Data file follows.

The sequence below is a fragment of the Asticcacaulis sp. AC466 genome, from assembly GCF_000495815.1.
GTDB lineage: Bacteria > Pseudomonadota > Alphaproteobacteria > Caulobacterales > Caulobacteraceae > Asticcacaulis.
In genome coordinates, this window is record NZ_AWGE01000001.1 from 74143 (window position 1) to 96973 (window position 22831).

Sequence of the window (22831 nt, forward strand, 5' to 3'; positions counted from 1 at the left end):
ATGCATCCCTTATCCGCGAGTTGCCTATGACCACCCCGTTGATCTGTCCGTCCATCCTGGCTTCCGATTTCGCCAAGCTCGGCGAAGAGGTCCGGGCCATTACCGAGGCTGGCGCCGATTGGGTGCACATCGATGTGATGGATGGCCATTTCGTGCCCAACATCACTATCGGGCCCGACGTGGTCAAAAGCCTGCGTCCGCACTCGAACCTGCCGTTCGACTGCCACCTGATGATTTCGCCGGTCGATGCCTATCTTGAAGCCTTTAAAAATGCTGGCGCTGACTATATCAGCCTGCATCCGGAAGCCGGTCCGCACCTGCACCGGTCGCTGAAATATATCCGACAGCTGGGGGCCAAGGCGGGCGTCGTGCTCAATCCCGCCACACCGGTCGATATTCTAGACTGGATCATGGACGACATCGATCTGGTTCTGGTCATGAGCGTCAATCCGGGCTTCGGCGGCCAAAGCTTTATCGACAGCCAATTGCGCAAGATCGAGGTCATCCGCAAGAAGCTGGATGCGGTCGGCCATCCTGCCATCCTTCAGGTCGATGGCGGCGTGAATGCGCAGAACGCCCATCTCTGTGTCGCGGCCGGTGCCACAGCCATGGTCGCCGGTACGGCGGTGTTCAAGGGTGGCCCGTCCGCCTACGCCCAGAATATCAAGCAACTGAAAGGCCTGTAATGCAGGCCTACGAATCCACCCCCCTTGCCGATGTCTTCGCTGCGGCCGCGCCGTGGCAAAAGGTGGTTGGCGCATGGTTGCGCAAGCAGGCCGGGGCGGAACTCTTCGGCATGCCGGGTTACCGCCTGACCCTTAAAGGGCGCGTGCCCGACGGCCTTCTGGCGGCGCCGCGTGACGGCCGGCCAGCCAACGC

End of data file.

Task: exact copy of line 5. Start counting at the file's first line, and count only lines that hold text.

ATGCATCCCTTATCCGCGAGTTGCCTATGACCACCCCGTTGATCTGTCCGTCCATCCTGGCTTCCGATTTCGCCAAGCTCGGCGAAGAGGTCCGGGCCATTACCGAGGCTGGCGCCGATTGGGTGCACATCGATGTGATGGATGGCCATTTCGTGCCCAACATCACTATCGGGCCCGACGTGGTCAAAAGCCTGCGTCCGCACTCGAACCTGCCGTTCGACTGCCACCTGATGATTTCGCCGGTCGATGCCTATCTTGAAGCCTTTAAAAATGCTGGCGCTGACTATATCAGCCTGCATCCGGAAGCCGGTCCGCACCTGCACCGGTCGCTGAAATATATCCGACAGCTGGGGGCCAAGGCGGGCGTCGTGCTCAATCCCGCCACACCGGTCGATATTCTAGACTGGATCATGGACGACATCGATCTGGTTCTGGTCATGAGCGTCAATCCGGGCTTCGGCGGCCAAAGCTTTATCGACAGCCAATTGCGCAAGATCGAGGTCATCCGCAAGAAGCTGGATGCGGTCGGCCATCCTGCCATCCTTCAGGTCGATGGCGGCGTGAATGCGCAGAACGCCCATCTCTGTGTCGCGGCCGGTGCCACAGCCATGGTCGCCGGTACGGCGGTGTTCAAGGGTGGCCCGTCCGCCTACGCCCAGAATATCAAGCAACTGAAAGGCCTGTAATGCAGGCCTACGAATCCACCCCCCTTGCCGATGTCTTCGCTGCGGCCGCGCCGTGGCAAAAGGTGGTTGGCGCATGGTTGCGCAAGCAGGCCGGGGCGGAACTCTTCGGCATGCCGGGTTACCGCCTGACCCTTAAAGGGCGCGTGCCCGACGGCCTTCTGGCGGCGCCGCGTGACGGCCGGCCAGCCAACGC